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The facility serving the Holland tunnel on the NJ side may be able to make use of currently underutilized parking at the Newport Mall as well as that of other “big box” stores in the area. It should also be noted that if they are planned to include an amenity value, such as park space on the top level, they may become a catalyst for new development, as the High Line has been. The obvious potential choke point in this scheme would be at the entrances to the queuing structures, but there is still more space for vehicles to wait to enter the tunnels, rather than on the surface streets. The photo to the right is of the ramps and elevated roadway for the cruise ship terminal along the West Side Highway. This infrastructure, all this relatively new stacking space, is only used occasionally when cruise ships are docked. It does not interfere with the recreational use of the Hudson River Greenway. The Holland Tunnel is nearly ninety years old. Yet the traffic patterns on the approaches are essentially unchanged from the day that the tunnel opened. Why is that? Driving habits have changed, the ability to work remotely has changed, toll collection technology has changed, and the ability to find carpoolers has changed. Why not accommodate these changes?

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As autonomous shuttle buses come into common use, our street infrastructure will need to be adapted to allow them to function better. These queuing structures would be designed to function as future stations for these buses. Habits are already changing with ride-haling apps. Autonomous shuttles are an integral part of this plan, as detailed in the next section.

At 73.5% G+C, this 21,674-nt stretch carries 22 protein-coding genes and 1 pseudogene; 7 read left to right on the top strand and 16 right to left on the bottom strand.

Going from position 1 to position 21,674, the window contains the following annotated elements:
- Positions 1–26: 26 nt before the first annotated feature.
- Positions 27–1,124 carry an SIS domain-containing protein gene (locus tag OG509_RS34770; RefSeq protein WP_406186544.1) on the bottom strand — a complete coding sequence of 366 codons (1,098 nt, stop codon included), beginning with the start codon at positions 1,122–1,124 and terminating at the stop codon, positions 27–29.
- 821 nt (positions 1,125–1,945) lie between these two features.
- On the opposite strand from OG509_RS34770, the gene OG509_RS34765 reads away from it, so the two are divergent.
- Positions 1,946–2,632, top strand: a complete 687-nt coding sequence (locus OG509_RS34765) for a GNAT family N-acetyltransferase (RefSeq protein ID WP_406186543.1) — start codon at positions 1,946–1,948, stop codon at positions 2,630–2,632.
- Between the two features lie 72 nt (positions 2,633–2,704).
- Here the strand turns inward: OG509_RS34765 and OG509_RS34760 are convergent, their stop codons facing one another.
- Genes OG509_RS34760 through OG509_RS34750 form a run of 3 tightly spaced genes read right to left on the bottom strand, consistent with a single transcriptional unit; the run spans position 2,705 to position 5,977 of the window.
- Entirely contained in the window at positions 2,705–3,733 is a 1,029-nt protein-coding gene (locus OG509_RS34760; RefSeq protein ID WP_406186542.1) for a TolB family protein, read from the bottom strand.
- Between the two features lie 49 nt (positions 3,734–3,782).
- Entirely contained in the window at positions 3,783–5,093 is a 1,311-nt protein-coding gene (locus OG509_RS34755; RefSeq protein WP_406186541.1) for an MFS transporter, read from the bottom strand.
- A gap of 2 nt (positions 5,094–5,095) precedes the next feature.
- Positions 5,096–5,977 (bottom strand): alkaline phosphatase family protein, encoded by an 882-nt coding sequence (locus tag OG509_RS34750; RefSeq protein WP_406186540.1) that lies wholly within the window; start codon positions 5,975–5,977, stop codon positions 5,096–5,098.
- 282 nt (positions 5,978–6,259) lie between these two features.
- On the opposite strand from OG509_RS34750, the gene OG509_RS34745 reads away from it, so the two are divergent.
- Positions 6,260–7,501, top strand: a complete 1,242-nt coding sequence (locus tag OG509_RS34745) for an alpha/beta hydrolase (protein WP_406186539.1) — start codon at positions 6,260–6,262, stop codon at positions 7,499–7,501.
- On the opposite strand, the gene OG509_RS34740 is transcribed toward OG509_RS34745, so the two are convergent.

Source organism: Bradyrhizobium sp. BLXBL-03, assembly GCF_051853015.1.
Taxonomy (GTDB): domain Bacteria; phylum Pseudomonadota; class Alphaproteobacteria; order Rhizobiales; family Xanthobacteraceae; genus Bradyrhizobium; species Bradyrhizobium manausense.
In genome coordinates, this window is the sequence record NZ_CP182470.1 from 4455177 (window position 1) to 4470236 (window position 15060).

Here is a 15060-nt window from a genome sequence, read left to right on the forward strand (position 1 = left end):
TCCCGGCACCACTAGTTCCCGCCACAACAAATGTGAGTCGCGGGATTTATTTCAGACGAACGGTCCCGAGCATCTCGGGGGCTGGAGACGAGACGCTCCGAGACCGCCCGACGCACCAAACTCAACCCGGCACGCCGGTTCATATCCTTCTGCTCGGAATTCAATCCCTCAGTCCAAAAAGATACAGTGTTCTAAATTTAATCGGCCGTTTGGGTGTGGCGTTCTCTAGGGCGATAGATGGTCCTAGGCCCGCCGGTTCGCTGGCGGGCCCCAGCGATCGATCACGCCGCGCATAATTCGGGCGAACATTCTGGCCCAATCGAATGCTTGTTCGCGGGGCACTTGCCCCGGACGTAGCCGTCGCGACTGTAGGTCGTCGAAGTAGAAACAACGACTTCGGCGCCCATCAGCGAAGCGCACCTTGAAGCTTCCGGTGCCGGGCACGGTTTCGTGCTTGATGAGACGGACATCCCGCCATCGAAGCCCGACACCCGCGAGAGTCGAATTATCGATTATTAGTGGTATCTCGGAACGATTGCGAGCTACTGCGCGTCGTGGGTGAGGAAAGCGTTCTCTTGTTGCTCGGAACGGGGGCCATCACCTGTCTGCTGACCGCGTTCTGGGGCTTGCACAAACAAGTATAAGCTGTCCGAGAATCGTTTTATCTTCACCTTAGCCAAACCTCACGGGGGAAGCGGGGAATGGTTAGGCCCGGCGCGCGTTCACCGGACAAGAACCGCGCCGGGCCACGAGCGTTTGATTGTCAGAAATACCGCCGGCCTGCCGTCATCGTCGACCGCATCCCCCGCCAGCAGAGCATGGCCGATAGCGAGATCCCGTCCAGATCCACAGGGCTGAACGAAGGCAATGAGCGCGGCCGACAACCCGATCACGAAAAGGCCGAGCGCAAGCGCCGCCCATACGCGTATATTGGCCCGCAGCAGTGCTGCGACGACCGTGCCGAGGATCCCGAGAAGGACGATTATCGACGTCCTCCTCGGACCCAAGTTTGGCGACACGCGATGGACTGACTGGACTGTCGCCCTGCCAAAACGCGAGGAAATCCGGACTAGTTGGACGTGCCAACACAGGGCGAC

The city of Zurich, Switzerland, has a sophisticated traffic management system where traffic is detained on the periphery of the city center during peak times, and only allowed to enter at a pace which will not cause traffic to back up or become gridlocked. This works similarly to a highway on-ramp with a metering traffic light, albeit on a much more comprehensive scale. They do it with a lot of traffic sensors and traffic lights that are all monitored from a central location. This would function similarly, but instead of keeping traffic in the suburban parts of the city, it would back up into the queuing structures, where vehicles would wait without idling, without producing pollution and wasting fuel. The queuing structures would allow traffic into the tunnels at a rate that would not cause traffic to become congested. The concept could be deployed along other often-congested routes in the metropolitan area such as the BQE and LIE, functioning as space for traffic to expand into during times when backups occur.